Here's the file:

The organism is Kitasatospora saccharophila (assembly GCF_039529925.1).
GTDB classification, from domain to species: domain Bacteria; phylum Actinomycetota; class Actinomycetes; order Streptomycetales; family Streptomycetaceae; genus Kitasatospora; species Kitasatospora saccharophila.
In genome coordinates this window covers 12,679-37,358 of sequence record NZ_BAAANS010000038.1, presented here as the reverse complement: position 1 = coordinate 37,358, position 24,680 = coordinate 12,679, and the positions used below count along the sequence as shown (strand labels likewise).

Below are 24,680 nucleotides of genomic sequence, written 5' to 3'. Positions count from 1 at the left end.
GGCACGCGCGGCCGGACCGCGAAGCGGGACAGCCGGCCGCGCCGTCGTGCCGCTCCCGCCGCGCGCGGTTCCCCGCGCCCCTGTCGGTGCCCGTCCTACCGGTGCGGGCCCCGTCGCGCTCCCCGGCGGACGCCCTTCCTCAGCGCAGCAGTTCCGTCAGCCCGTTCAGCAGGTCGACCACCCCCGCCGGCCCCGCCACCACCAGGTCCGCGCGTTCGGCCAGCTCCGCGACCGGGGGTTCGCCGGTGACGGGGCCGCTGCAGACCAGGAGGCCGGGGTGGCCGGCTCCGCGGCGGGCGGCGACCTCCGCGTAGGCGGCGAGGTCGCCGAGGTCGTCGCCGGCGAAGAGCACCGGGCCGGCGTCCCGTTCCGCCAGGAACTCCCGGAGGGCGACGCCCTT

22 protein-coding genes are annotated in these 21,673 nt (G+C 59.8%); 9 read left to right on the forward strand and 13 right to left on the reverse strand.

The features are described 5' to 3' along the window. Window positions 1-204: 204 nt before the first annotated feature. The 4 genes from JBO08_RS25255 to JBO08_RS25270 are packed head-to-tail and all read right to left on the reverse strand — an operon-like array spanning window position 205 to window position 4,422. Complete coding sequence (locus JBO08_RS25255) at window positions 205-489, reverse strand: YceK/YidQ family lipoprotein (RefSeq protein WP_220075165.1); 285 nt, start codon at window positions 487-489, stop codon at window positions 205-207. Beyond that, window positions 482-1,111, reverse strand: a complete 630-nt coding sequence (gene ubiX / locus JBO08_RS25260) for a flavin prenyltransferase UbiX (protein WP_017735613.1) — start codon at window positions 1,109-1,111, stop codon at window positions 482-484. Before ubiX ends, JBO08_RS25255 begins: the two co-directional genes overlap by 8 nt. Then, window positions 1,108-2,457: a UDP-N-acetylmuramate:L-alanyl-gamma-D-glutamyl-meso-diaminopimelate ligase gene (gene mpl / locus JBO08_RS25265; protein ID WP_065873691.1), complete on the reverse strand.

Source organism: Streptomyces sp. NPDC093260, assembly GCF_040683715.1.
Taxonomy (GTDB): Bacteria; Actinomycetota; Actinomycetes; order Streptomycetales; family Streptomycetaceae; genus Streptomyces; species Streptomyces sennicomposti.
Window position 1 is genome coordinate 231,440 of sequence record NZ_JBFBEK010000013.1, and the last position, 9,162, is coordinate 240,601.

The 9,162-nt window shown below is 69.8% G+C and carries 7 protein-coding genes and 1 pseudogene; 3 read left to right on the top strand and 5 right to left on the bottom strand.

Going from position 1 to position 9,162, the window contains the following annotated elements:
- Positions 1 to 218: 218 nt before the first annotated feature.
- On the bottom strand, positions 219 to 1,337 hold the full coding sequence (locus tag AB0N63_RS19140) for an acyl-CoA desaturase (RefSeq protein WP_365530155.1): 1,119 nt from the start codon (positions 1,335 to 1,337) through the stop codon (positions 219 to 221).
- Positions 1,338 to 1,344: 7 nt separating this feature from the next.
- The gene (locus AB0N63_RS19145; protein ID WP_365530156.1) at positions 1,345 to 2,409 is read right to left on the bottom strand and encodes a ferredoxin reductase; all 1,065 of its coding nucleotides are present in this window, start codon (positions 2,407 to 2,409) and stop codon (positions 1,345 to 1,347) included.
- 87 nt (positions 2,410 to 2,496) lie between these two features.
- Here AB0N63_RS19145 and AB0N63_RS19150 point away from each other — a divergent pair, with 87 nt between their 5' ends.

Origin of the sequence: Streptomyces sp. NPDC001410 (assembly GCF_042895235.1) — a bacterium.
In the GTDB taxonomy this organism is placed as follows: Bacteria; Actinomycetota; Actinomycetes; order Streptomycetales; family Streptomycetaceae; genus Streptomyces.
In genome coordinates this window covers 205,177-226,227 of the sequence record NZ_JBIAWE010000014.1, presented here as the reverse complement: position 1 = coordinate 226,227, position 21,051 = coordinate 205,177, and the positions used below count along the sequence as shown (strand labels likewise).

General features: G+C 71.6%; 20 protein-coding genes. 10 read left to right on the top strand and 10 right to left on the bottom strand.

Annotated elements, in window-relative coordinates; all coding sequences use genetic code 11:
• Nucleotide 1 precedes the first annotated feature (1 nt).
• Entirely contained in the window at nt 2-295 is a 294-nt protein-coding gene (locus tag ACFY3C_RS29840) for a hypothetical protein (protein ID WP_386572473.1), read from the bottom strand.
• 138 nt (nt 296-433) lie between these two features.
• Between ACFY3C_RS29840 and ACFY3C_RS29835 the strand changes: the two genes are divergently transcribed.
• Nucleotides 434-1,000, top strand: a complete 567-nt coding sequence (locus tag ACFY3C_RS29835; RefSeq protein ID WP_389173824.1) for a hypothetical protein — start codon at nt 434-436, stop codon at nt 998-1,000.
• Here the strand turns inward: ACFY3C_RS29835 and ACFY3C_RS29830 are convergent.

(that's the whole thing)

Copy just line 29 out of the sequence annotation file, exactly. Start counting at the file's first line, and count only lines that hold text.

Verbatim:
• Here the strand turns inward: ACFY3C_RS29835 and ACFY3C_RS29830 are convergent.